The July live evaluation period meant a lot of games for big men over a three week span. But a lot of these new-age frontcourt players continue to evolve and adapt to modern basketball as the Class of 2019 and 2020 has some intriguing big guys to watch in the coming years.
Here are 10 big men to keep an eye on. Some of these guys are most traditional back-to-the-basket big men, while others are able to make plays and knock down perimeter jumpers.
James Wiseman, Bluff City Legends — Everything continues to show up in bursts for Wiseman as he showed some flashes of why some consider him the No. 1 overall prospect. Wiseman moves so naturally and easily for a 7-footer that he makes a lot of simple plays look effortless.
Wiseman was also particularly impressive in the second half of a win over Vernon Carey Jr. and Nike Team Florida at Peach Jam as Wiseman had monster production in that one. With an ability to run the floor in transition or play out of the post, Wiseman has some intriguing offensive tools, as his soft touch allows him to finish in both scenarios. Although Wiseman’s jumper was inconsistent, he didn’t shoot nearly as many perimeter jumpers as he did in the spring as his shot selection was a positive development. Since Wiseman is so big and moves so well, he can also block shots at a high clip without fouling as his wingspan and mobility make him a defensive factor. Although Wiseman has great size, there are still times he gets lost in the shuffle on both ends of the floor, as he can be a slow starter during some games. Wiseman’s motor and production can still run hot and cold, but there are a lot of tools to like about his game.
Vernon Carey Jr., Nike Team Florida — It was a solid showing in July for Carey, as he put up some big double-double performances while playing on a lighter frame. Playing about 20 pounds lighter than this spring, Carey moved much more naturally up and down the floor as he attacked the basket and finished with both hands around the rim.
The lefty also rebounded well in traffic and his improved mobility allowed him to block more shots than this spring. Unlike in the past, Carey also jumped a few lazy post passes. Carey’s perimeter jumper still runs hot and cold, but it has the potential to be pretty solid, particularly at the college level, as Carey favors the top-of-the-key three-pointer off the catch. Carey’s defense, and defensive instincts, remain a concern as he shows a limited understanding of when to help and how to recover while also showing limited ability as a defensive playmaker. Carey’s a likely double-double machine in college, but it’ll be fascinating to track his defensive development and how that will translate to the highest level.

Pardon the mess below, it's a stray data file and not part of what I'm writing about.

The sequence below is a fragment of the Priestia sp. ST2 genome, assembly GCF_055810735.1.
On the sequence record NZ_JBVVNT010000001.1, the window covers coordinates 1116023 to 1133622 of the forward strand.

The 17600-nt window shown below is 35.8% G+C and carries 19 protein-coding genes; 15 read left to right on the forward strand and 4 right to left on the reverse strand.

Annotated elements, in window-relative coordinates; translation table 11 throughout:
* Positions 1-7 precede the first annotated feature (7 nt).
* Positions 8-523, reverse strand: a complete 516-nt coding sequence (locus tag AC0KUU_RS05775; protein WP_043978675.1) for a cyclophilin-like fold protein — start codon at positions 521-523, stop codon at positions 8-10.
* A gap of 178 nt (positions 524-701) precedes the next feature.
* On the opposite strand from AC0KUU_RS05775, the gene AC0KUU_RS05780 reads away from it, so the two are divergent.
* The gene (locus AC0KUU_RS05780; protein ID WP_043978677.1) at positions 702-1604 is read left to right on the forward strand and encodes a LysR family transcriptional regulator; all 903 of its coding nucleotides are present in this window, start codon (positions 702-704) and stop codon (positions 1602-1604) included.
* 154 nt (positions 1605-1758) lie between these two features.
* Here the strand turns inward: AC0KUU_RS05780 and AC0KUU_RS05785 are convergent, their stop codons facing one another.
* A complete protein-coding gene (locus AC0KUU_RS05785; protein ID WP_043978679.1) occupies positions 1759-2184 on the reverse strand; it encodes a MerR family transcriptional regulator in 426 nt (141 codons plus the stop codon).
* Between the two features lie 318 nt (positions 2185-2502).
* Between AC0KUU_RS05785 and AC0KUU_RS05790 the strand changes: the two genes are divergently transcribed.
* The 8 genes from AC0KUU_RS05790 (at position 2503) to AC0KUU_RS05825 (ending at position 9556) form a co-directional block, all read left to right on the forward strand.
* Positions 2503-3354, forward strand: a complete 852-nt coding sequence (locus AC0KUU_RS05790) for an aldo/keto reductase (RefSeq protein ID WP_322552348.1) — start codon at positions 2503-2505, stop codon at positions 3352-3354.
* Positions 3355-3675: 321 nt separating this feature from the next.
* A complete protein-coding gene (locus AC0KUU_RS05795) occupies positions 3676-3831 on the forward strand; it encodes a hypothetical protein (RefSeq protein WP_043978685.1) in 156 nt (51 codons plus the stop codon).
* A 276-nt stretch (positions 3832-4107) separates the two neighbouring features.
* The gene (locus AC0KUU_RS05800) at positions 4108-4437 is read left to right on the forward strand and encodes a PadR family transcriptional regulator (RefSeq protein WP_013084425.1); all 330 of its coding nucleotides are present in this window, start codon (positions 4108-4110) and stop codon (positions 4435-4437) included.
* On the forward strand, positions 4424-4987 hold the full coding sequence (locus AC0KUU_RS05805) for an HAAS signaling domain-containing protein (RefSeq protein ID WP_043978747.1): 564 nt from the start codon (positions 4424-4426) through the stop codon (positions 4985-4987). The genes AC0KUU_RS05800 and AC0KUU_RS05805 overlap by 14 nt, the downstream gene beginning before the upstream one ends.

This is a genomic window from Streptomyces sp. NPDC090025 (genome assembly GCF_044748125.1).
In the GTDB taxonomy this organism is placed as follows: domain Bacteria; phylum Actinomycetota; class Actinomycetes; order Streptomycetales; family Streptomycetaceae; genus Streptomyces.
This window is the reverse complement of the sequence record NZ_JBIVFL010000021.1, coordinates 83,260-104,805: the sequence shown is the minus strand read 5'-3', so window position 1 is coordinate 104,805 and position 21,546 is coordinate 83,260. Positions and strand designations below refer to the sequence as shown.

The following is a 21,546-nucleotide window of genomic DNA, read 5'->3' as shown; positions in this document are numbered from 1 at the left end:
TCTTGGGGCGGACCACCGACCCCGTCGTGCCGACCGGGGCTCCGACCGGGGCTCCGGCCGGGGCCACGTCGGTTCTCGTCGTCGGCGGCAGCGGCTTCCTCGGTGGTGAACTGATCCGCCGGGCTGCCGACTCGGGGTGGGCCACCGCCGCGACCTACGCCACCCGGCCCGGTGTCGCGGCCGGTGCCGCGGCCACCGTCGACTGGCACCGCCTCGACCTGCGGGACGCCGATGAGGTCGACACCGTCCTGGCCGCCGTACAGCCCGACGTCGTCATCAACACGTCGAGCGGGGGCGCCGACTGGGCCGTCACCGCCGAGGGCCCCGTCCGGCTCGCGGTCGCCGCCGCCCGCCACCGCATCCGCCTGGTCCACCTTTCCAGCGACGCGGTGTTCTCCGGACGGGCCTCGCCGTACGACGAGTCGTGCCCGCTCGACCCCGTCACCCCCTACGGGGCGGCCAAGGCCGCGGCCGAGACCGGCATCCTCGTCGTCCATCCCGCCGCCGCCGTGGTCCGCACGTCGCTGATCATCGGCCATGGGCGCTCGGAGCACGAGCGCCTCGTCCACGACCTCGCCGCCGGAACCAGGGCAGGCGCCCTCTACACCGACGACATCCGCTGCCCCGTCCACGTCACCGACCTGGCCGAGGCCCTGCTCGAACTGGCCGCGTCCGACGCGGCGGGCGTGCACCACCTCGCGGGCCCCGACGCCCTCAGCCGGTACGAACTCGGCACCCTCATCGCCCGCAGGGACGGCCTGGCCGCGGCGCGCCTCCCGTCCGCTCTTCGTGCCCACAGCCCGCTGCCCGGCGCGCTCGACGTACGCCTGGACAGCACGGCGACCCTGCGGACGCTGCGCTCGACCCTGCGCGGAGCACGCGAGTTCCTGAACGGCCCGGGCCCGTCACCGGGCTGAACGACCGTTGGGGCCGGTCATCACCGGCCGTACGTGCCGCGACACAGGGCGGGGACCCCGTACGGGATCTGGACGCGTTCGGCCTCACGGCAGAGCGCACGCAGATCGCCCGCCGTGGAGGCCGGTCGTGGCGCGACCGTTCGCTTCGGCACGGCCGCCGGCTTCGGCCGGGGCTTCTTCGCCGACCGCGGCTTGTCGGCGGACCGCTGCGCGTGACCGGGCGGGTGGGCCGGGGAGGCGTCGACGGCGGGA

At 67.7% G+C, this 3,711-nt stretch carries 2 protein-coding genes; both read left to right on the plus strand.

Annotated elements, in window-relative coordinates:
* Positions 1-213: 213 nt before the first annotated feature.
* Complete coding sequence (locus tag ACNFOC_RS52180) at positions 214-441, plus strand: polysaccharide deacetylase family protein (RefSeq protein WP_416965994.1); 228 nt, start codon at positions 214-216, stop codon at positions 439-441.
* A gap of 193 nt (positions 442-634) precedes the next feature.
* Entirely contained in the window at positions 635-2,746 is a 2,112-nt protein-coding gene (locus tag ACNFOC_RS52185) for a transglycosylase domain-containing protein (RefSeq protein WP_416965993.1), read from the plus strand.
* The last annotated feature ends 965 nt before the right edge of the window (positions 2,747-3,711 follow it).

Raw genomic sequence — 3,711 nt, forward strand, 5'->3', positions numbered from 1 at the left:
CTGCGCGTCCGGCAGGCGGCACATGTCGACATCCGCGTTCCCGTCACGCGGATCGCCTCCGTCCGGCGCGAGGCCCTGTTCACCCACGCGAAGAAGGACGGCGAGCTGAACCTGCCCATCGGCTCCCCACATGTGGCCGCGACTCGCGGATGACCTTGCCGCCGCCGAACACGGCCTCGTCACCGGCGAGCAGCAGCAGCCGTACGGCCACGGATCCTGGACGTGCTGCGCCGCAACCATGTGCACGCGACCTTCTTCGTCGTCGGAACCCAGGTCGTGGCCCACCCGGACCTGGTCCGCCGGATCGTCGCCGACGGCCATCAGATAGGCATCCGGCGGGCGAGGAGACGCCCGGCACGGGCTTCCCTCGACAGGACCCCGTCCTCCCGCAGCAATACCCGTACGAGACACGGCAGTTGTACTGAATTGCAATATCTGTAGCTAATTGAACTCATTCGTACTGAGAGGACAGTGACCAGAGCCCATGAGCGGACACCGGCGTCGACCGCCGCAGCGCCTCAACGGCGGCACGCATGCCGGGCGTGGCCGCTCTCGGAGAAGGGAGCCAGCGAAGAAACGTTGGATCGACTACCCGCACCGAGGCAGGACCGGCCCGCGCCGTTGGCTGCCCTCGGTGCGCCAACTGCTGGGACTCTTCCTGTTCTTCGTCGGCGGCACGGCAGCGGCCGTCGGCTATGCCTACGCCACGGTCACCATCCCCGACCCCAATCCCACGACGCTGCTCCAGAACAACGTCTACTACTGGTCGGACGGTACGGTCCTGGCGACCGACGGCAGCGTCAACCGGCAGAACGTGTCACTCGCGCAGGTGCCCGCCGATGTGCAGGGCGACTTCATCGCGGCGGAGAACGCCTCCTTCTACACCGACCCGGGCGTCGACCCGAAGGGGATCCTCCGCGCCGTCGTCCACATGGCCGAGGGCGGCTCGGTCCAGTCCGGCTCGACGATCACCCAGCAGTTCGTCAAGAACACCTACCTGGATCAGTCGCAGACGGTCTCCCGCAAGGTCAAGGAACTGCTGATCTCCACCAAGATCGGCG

Jeremiah Robinson-Earl, KC Run GMC — The hard-playing Robinson-Earl is a tad undersized at 6-foot-8, but he makes up for it with toughness, a high motor and great natural timing and leaping ability. After helping USA Basketball’s U18 team capture a gold medal in FIBA Americas, Robinson-Earl didn’t appear to be tired at all as he continued to play hard during July.
A double-double threat who does most of his damage at the rim, Robinson-Earl finishes around the basket and he’s becoming more of a threat attacking off of one or two dribbles in the mid post. Because Robinson-Earl is so good getting off the floor, and he has good natural body strength, it enables him to rebound in traffic. This is particularly the case on the offensive end at this level, as Robinson-Earl’s secondary jump is also notable. With a nose for the ball and strong instincts around the rim, Robinson-Earl has some really nice things about his game as he starts to work on expanding his jumper and skill level.